CSET produces evidence-driven analysis in a variety of forms, from informative graphics and translations to expert testimony and published reports. Our key areas of inquiry are the foundations of artificial intelligence — such as talent, data and computational power — as well as how AI can be used in cybersecurity and other national security settings. We also do research on the policy tools that can be used to shape AI’s development and use, and on biotechnology.

Annual Report

Governing AI with Existing Authorities

Jack Corrigan Owen Daniels Lauren Kahn Danny Hague
| July 2024

A core question in policy debates around artificial intelligence is whether federal agencies can use their existing authorities to govern AI or if the government needs new legal powers to manage the technology. The authors argue that relying on existing authorities is the most effective approach to promoting the safe development and deployment of AI systems, at least in the near term. This report outlines a process for identifying existing legal authorities that could apply to AI and highlights areas where additional legislative or regulatory action may be needed.


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Read our translation of Chinese President Xi Jinping’s speech at a major Chinese S&T conference in June 2024.

Read our translation of a draft Chinese government framework for a system of standards for AI.

Read our translation of a report by a Chinese state-run think tank that describes how the Chinese government and foreign governments are using large AI models.

Read our translation of an annual white paper by a Chinese state-run think tank that analyzes the computing power landscape, in China and globally, as of late 2022.

Read our translation of a preliminary draft of China’s proposed AI Law that has circulated among legal scholars.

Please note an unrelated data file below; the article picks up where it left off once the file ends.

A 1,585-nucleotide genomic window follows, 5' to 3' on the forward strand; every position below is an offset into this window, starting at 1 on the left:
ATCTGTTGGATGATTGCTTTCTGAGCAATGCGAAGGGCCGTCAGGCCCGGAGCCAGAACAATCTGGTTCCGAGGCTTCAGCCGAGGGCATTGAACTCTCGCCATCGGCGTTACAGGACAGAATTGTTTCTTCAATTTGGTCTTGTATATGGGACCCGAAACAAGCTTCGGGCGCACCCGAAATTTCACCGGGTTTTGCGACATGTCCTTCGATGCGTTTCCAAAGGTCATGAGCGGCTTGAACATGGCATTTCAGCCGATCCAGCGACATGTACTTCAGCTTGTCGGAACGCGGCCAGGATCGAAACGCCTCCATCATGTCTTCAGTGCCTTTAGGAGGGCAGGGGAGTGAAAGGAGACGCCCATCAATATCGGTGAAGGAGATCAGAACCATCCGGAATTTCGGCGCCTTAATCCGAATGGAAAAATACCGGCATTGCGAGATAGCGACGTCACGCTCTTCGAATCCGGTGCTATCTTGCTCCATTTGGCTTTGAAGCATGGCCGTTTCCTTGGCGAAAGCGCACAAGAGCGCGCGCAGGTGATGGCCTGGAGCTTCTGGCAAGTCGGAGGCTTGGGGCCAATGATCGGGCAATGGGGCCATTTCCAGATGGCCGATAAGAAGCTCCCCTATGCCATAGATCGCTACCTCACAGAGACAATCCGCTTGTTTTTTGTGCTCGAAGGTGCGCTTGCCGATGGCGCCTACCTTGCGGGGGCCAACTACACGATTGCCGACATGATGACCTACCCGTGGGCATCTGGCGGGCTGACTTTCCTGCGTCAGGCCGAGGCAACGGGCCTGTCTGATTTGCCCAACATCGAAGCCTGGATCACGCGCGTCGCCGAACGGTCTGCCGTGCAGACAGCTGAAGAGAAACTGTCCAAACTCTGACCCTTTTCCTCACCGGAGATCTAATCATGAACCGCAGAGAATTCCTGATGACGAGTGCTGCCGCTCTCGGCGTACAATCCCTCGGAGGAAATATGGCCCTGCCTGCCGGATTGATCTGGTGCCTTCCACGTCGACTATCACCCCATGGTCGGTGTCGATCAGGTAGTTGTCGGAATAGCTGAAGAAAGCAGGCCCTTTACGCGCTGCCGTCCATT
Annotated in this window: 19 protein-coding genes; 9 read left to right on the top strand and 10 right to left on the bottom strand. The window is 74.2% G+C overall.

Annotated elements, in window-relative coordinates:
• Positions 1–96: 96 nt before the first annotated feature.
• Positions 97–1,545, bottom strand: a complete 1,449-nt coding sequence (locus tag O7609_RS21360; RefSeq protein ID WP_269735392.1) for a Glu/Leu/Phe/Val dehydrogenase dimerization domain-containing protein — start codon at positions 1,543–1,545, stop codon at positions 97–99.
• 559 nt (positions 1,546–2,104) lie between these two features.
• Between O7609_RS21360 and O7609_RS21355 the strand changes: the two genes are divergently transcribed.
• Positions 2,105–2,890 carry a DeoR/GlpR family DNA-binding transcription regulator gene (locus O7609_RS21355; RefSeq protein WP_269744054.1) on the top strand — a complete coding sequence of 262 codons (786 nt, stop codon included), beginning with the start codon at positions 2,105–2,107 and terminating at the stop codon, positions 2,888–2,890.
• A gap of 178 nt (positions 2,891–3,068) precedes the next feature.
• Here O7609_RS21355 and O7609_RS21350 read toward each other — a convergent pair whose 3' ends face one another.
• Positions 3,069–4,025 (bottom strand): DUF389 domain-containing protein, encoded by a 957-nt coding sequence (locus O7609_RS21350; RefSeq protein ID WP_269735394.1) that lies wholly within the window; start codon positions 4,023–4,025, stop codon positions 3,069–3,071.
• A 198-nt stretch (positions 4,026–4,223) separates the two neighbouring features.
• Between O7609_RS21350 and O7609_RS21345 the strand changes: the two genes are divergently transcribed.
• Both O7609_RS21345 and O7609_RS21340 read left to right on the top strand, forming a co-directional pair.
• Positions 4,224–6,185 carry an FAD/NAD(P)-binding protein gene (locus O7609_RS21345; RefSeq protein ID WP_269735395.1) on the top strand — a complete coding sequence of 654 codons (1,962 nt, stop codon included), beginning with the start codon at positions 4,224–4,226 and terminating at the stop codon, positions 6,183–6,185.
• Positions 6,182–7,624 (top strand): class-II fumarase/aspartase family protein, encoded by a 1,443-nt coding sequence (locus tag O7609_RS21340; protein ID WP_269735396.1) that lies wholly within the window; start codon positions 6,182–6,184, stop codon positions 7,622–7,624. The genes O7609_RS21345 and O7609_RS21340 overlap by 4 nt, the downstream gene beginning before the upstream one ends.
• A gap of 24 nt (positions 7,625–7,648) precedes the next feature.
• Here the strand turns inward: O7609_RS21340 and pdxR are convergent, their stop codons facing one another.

Read our translation of a Chinese industrial policy directive that aims to speed up the process of getting manufacturing prototypes into commercial production.

Read our translation of China's 2022 "Document 79" on state-run enterprise reform. U.S. media have reported that China strictly limited the dissemination of this document, which purportedly requires state firms to purge U.S. software. The publicly available version translated here has no such clause.

Read our translation of a Chinese standard for generative AI that establishes very specific oversight processes that Chinese AI companies must adopt in regard to their model training data, model-generated content, and more.

Read our translation of the “About Us” page of the website of the International Science and Technology Information Center (ITIC), a government-run open-source S&T intelligence provider in Shenzhen, a tech hub in southern China.

Read our translation of guidelines, issued by a Chinese Communist Party commission, that offer non-binding principles for ethical conduct in brain-computer interface research.